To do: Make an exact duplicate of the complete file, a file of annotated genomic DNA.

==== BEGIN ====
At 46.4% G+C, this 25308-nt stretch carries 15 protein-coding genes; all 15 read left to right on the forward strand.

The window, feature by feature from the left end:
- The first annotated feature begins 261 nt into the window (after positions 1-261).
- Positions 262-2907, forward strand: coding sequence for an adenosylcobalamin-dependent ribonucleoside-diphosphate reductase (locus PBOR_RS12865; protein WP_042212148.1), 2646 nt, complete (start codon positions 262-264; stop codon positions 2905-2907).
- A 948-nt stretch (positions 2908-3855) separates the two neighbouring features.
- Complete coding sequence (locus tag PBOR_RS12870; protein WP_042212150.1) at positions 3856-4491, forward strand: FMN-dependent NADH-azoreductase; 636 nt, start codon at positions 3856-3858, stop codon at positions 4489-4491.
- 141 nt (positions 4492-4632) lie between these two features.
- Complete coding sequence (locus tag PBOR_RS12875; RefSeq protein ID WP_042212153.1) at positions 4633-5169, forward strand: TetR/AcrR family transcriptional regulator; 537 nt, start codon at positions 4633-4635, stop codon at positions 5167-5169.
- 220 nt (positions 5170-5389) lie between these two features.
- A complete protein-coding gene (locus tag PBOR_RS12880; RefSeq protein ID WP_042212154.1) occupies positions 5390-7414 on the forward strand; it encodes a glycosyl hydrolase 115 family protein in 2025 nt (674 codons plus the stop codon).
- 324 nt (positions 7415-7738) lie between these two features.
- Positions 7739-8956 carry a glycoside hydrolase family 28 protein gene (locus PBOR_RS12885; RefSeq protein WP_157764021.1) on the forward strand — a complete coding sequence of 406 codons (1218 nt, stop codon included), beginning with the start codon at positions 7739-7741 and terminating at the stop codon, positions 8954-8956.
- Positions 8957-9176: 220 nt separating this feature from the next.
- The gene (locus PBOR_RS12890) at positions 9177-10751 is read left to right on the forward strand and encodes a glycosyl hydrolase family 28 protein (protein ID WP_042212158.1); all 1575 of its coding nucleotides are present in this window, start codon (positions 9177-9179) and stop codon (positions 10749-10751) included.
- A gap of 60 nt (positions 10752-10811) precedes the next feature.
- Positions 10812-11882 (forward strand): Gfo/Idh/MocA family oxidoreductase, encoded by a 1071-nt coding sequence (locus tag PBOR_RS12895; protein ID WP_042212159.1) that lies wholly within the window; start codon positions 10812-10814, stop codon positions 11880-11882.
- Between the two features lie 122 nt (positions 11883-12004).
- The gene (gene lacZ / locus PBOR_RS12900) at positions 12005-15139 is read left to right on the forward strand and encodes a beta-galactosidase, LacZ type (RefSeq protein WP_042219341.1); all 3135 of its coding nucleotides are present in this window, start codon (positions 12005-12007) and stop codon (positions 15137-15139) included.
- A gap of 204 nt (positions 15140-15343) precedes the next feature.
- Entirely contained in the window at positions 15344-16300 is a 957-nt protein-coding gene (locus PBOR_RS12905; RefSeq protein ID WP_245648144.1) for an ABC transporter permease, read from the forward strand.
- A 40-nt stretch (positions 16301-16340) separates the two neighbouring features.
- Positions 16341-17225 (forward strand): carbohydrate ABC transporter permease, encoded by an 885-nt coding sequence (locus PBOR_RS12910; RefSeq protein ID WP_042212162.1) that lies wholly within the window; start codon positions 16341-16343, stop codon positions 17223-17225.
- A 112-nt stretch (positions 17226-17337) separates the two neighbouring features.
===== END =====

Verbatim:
At 46.4% G+C, this 25308-nt stretch carries 15 protein-coding genes; all 15 read left to right on the forward strand.

The window, feature by feature from the left end:
- The first annotated feature begins 261 nt into the window (after positions 1-261).
- Positions 262-2907, forward strand: coding sequence for an adenosylcobalamin-dependent ribonucleoside-diphosphate reductase (locus PBOR_RS12865; protein WP_042212148.1), 2646 nt, complete (start codon positions 262-264; stop codon positions 2905-2907).
- A 948-nt stretch (positions 2908-3855) separates the two neighbouring features.
- Complete coding sequence (locus tag PBOR_RS12870; protein WP_042212150.1) at positions 3856-4491, forward strand: FMN-dependent NADH-azoreductase; 636 nt, start codon at positions 3856-3858, stop codon at positions 4489-4491.
- 141 nt (positions 4492-4632) lie between these two features.
- Complete coding sequence (locus tag PBOR_RS12875; RefSeq protein ID WP_042212153.1) at positions 4633-5169, forward strand: TetR/AcrR family transcriptional regulator; 537 nt, start codon at positions 4633-4635, stop codon at positions 5167-5169.
- 220 nt (positions 5170-5389) lie between these two features.
- A complete protein-coding gene (locus tag PBOR_RS12880; RefSeq protein ID WP_042212154.1) occupies positions 5390-7414 on the forward strand; it encodes a glycosyl hydrolase 115 family protein in 2025 nt (674 codons plus the stop codon).
- 324 nt (positions 7415-7738) lie between these two features.
- Positions 7739-8956 carry a glycoside hydrolase family 28 protein gene (locus PBOR_RS12885; RefSeq protein WP_157764021.1) on the forward strand — a complete coding sequence of 406 codons (1218 nt, stop codon included), beginning with the start codon at positions 7739-7741 and terminating at the stop codon, positions 8954-8956.
- Positions 8957-9176: 220 nt separating this feature from the next.
- The gene (locus PBOR_RS12890) at positions 9177-10751 is read left to right on the forward strand and encodes a glycosyl hydrolase family 28 protein (protein ID WP_042212158.1); all 1575 of its coding nucleotides are present in this window, start codon (positions 9177-9179) and stop codon (positions 10749-10751) included.
- A gap of 60 nt (positions 10752-10811) precedes the next feature.
- Positions 10812-11882 (forward strand): Gfo/Idh/MocA family oxidoreductase, encoded by a 1071-nt coding sequence (locus tag PBOR_RS12895; protein ID WP_042212159.1) that lies wholly within the window; start codon positions 10812-10814, stop codon positions 11880-11882.
- Between the two features lie 122 nt (positions 11883-12004).
- The gene (gene lacZ / locus PBOR_RS12900) at positions 12005-15139 is read left to right on the forward strand and encodes a beta-galactosidase, LacZ type (RefSeq protein WP_042219341.1); all 3135 of its coding nucleotides are present in this window, start codon (positions 12005-12007) and stop codon (positions 15137-15139) included.
- A gap of 204 nt (positions 15140-15343) precedes the next feature.
- Entirely contained in the window at positions 15344-16300 is a 957-nt protein-coding gene (locus PBOR_RS12905; RefSeq protein ID WP_245648144.1) for an ABC transporter permease, read from the forward strand.
- A 40-nt stretch (positions 16301-16340) separates the two neighbouring features.
- Positions 16341-17225 (forward strand): carbohydrate ABC transporter permease, encoded by an 885-nt coding sequence (locus PBOR_RS12910; RefSeq protein ID WP_042212162.1) that lies wholly within the window; start codon positions 16341-16343, stop codon positions 17223-17225.
- A 112-nt stretch (positions 17226-17337) separates the two neighbouring features.